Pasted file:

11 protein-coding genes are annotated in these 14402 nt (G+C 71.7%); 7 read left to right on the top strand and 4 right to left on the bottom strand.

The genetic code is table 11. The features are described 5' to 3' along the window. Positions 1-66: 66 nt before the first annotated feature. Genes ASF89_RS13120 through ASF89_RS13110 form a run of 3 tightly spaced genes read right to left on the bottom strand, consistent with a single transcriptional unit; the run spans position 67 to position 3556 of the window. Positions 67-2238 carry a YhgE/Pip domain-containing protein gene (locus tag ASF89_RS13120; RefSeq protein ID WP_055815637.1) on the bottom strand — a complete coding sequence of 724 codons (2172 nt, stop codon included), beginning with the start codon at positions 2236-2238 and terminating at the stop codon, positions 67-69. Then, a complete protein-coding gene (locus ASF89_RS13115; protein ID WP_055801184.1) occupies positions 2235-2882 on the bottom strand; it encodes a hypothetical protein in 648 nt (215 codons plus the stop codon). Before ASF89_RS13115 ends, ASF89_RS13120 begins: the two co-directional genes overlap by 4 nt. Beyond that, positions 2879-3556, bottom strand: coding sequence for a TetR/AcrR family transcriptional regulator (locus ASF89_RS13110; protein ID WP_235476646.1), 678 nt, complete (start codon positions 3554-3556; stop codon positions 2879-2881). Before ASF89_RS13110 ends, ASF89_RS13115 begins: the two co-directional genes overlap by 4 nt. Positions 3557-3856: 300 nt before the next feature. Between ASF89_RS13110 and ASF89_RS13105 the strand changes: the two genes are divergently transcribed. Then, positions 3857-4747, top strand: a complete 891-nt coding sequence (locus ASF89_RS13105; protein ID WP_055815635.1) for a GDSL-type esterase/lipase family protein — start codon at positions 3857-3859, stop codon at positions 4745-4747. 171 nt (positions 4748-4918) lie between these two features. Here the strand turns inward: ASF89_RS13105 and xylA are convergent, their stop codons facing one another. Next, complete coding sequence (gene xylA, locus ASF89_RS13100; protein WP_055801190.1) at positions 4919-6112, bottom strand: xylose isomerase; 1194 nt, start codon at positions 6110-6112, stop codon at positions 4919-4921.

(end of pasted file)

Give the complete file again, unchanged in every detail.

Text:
11 protein-coding genes are annotated in these 14402 nt (G+C 71.7%); 7 read left to right on the top strand and 4 right to left on the bottom strand.

The genetic code is table 11. The features are described 5' to 3' along the window. Positions 1-66: 66 nt before the first annotated feature. Genes ASF89_RS13120 through ASF89_RS13110 form a run of 3 tightly spaced genes read right to left on the bottom strand, consistent with a single transcriptional unit; the run spans position 67 to position 3556 of the window. Positions 67-2238 carry a YhgE/Pip domain-containing protein gene (locus tag ASF89_RS13120; RefSeq protein ID WP_055815637.1) on the bottom strand — a complete coding sequence of 724 codons (2172 nt, stop codon included), beginning with the start codon at positions 2236-2238 and terminating at the stop codon, positions 67-69. Then, a complete protein-coding gene (locus ASF89_RS13115; protein ID WP_055801184.1) occupies positions 2235-2882 on the bottom strand; it encodes a hypothetical protein in 648 nt (215 codons plus the stop codon). Before ASF89_RS13115 ends, ASF89_RS13120 begins: the two co-directional genes overlap by 4 nt. Beyond that, positions 2879-3556, bottom strand: coding sequence for a TetR/AcrR family transcriptional regulator (locus ASF89_RS13110; protein ID WP_235476646.1), 678 nt, complete (start codon positions 3554-3556; stop codon positions 2879-2881). Before ASF89_RS13110 ends, ASF89_RS13115 begins: the two co-directional genes overlap by 4 nt. Positions 3557-3856: 300 nt before the next feature. Between ASF89_RS13110 and ASF89_RS13105 the strand changes: the two genes are divergently transcribed. Then, positions 3857-4747, top strand: a complete 891-nt coding sequence (locus ASF89_RS13105; protein ID WP_055815635.1) for a GDSL-type esterase/lipase family protein — start codon at positions 3857-3859, stop codon at positions 4745-4747. 171 nt (positions 4748-4918) lie between these two features. Here the strand turns inward: ASF89_RS13105 and xylA are convergent, their stop codons facing one another. Next, complete coding sequence (gene xylA, locus ASF89_RS13100; protein WP_055801190.1) at positions 4919-6112, bottom strand: xylose isomerase; 1194 nt, start codon at positions 6110-6112, stop codon at positions 4919-4921.